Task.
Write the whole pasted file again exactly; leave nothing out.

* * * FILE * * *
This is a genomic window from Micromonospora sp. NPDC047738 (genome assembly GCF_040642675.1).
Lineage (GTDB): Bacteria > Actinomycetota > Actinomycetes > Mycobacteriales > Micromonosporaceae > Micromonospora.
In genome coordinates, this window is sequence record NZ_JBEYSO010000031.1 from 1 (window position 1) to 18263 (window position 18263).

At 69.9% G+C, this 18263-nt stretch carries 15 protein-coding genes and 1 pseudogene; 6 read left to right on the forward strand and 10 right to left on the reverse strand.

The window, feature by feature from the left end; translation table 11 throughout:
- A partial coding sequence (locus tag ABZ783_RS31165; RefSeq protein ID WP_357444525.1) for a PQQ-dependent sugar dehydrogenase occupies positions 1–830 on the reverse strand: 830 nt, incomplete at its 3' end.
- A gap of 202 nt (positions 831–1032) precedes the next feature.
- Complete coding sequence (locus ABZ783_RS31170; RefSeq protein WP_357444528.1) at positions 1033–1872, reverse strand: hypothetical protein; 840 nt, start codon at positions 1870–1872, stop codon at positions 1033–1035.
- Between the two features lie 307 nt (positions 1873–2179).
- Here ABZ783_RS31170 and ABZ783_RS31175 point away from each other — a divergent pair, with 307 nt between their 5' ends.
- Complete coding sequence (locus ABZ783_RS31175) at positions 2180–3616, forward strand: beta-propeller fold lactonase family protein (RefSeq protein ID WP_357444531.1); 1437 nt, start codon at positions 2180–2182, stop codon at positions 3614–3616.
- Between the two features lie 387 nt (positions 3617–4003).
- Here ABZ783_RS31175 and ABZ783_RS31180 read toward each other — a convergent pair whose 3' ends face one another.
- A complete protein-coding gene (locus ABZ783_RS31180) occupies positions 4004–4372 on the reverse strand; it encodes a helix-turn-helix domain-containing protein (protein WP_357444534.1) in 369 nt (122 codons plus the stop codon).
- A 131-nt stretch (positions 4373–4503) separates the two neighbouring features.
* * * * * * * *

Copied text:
This is a genomic window from Micromonospora sp. NPDC047738 (genome assembly GCF_040642675.1).
Lineage (GTDB): Bacteria > Actinomycetota > Actinomycetes > Mycobacteriales > Micromonosporaceae > Micromonospora.
In genome coordinates, this window is sequence record NZ_JBEYSO010000031.1 from 1 (window position 1) to 18263 (window position 18263).

At 69.9% G+C, this 18263-nt stretch carries 15 protein-coding genes and 1 pseudogene; 6 read left to right on the forward strand and 10 right to left on the reverse strand.

The window, feature by feature from the left end; translation table 11 throughout:
- A partial coding sequence (locus tag ABZ783_RS31165; RefSeq protein ID WP_357444525.1) for a PQQ-dependent sugar dehydrogenase occupies positions 1–830 on the reverse strand: 830 nt, incomplete at its 3' end.
- A gap of 202 nt (positions 831–1032) precedes the next feature.
- Complete coding sequence (locus ABZ783_RS31170; RefSeq protein WP_357444528.1) at positions 1033–1872, reverse strand: hypothetical protein; 840 nt, start codon at positions 1870–1872, stop codon at positions 1033–1035.
- Between the two features lie 307 nt (positions 1873–2179).
- Here ABZ783_RS31170 and ABZ783_RS31175 point away from each other — a divergent pair, with 307 nt between their 5' ends.
- Complete coding sequence (locus ABZ783_RS31175) at positions 2180–3616, forward strand: beta-propeller fold lactonase family protein (RefSeq protein ID WP_357444531.1); 1437 nt, start codon at positions 2180–2182, stop codon at positions 3614–3616.
- Between the two features lie 387 nt (positions 3617–4003).
- Here ABZ783_RS31175 and ABZ783_RS31180 read toward each other — a convergent pair whose 3' ends face one another.
- A complete protein-coding gene (locus ABZ783_RS31180) occupies positions 4004–4372 on the reverse strand; it encodes a helix-turn-helix domain-containing protein (protein WP_357444534.1) in 369 nt (122 codons plus the stop codon).
- A 131-nt stretch (positions 4373–4503) separates the two neighbouring features.